Plunket refocuses on achieving equity

Whanau Awhina Plunket clinical leader for Dunedin and Central Otago Sarah Cameron welcomes the...
Whanau Awhina Plunket clinical leader for Dunedin and Central Otago Sarah Cameron welcomes the organisation's new pro-equity approach to working with families. PHOTO: BRENDA HARWOOD
Whanau Awhina Plunket has committed itself to an equitable future and will work differently to help improve health outcomes for Maori mothers and babies.

Recently, 85 Whanau Awhina Plunket clinical leaders from across New Zealand took the organisation back to its roots in Karitane, spending three days at Puketeraki marae discussing ways to increase equity, inclusion and access to its services.

The session, led by chief executive Amanda Malu, included clinical leader for Dunedin and Central Otago Sarah Cameron, who was greatly inspired.

‘‘I believe it is a positive move for us — we want to ensure those who really need the service have access to it.

‘‘Our focus is on being more relevant to Maori and Pacific families,’’ Mrs Cameron said.

The organisation’s leaders had done a lot of work concerning the Treaty of Waitangi and staff were receiving the same training.

‘‘It has been a very thought-provoking process, as we strive for greater cultural awareness and sensitivity.’’

In the past year, Whanau Awhina Plunket nurses and two community Karitane nurses had worked with 920 babies in Dunedin. That work would continue, albeit slightly differently for some families.

‘‘Families which are well resourced and well supported might experience a slightly different service, through drop-in clinics, community Karitane, and Plunket line — so it will be a whole-team approach.’’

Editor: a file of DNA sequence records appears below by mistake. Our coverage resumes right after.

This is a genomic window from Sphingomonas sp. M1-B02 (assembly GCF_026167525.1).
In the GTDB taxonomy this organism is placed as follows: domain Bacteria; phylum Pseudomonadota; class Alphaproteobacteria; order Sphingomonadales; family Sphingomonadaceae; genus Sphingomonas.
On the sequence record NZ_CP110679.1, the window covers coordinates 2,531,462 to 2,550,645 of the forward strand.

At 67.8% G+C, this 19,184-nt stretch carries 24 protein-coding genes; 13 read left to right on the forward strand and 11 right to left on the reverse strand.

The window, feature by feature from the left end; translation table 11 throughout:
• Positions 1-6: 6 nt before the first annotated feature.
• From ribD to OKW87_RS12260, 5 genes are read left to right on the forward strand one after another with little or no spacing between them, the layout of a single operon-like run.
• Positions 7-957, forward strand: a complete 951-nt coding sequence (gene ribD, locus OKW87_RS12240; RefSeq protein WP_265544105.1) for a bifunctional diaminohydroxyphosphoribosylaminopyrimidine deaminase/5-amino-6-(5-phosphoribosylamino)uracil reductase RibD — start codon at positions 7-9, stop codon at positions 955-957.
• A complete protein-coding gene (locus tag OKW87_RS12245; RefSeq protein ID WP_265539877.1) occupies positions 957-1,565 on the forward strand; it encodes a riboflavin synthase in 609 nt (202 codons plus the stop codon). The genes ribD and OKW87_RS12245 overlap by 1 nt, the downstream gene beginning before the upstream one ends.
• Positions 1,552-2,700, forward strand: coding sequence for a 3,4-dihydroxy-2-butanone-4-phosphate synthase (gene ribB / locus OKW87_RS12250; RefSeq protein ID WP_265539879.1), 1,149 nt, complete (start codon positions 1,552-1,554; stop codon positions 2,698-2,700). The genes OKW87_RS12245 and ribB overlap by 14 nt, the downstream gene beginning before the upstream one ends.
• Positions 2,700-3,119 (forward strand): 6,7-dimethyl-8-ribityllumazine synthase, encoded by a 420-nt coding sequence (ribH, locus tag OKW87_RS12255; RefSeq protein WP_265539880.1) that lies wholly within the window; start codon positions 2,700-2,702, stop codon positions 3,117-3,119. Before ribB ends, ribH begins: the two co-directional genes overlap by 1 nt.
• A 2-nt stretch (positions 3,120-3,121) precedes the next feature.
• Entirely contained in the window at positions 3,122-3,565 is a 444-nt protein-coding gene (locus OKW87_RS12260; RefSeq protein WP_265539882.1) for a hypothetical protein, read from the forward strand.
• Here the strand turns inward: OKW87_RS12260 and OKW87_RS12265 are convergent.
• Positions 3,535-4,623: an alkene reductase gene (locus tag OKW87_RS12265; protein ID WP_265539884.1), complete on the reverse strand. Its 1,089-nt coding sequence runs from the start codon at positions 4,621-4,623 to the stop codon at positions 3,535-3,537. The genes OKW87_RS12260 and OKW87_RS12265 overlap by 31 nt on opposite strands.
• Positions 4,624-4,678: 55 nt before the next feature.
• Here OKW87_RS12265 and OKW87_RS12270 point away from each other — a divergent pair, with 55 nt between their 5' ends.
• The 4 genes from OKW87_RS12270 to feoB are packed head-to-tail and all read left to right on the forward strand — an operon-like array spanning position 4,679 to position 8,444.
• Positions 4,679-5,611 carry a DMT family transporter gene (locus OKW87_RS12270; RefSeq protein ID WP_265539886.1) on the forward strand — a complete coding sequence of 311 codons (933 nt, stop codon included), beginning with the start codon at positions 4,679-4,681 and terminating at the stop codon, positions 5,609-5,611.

The aim was to allow Plunket nurses the space to work with families with higher needs, in collaboration with Arai Te Uru Whare Hauora and the Pacific Trust, along with other services such as Anglican Family Care’s Family Start programme.

‘‘This is a positive move forward for the organisation, and the staff are right behind it,’’ Mrs Cameron said.

‘‘Families can be assured that we are still here and providing the same important services, it just might look a little bit different for some people.’’

Ms Malu said Whanau Awhina Plunket was changing the way it worked with whanau, pepi and tamariki Maori to acknowledge the experience of inequalities, bias and racism in its services and across the health system.

At the Karitane meeting, Whanau Awhina Plunket set the goal of achieving equity in the delivery of its services by 2025.

Part of that was to acknowledge the past and the role played by two Maori midwives, Ria Tikene and Mere Harper, in the foundation of the organisation.

‘‘Their story has been invisible in Whanau Awhina Plunket’s storytelling ... and rebalancing our whakapapa has been an important first step in righting this wrong,’’ Ms Malu said.

The organisation also acknowledged the problematic views held by Dr Truby King in relation to eugenics and apologised for the harm those views and, by association, the organisation caused to Maori.

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